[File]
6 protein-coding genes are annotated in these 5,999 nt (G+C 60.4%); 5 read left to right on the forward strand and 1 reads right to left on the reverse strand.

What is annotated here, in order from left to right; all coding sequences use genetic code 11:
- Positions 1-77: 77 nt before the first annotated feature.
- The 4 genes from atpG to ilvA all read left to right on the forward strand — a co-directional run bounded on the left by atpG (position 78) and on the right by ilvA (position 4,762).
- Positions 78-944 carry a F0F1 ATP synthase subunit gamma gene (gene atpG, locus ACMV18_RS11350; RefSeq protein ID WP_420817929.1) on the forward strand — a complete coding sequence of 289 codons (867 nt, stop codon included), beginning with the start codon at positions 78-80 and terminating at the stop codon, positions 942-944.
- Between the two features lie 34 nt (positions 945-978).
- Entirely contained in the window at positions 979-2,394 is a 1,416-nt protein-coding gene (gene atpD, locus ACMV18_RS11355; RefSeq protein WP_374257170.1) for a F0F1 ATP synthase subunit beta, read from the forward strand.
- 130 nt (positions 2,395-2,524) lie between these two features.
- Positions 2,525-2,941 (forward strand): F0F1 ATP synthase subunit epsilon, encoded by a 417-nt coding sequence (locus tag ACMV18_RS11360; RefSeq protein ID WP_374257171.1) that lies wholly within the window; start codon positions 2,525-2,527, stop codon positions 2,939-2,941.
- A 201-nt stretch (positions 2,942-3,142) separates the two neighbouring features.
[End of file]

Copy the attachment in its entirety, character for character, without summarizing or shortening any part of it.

6 protein-coding genes are annotated in these 5,999 nt (G+C 60.4%); 5 read left to right on the forward strand and 1 reads right to left on the reverse strand.

What is annotated here, in order from left to right; all coding sequences use genetic code 11:
- Positions 1-77: 77 nt before the first annotated feature.
- The 4 genes from atpG to ilvA all read left to right on the forward strand — a co-directional run bounded on the left by atpG (position 78) and on the right by ilvA (position 4,762).
- Positions 78-944 carry a F0F1 ATP synthase subunit gamma gene (gene atpG, locus ACMV18_RS11350; RefSeq protein ID WP_420817929.1) on the forward strand — a complete coding sequence of 289 codons (867 nt, stop codon included), beginning with the start codon at positions 78-80 and terminating at the stop codon, positions 942-944.
- Between the two features lie 34 nt (positions 945-978).
- Entirely contained in the window at positions 979-2,394 is a 1,416-nt protein-coding gene (gene atpD, locus ACMV18_RS11355; RefSeq protein WP_374257170.1) for a F0F1 ATP synthase subunit beta, read from the forward strand.
- 130 nt (positions 2,395-2,524) lie between these two features.
- Positions 2,525-2,941 (forward strand): F0F1 ATP synthase subunit epsilon, encoded by a 417-nt coding sequence (locus tag ACMV18_RS11360; RefSeq protein ID WP_374257171.1) that lies wholly within the window; start codon positions 2,525-2,527, stop codon positions 2,939-2,941.
- A 201-nt stretch (positions 2,942-3,142) separates the two neighbouring features.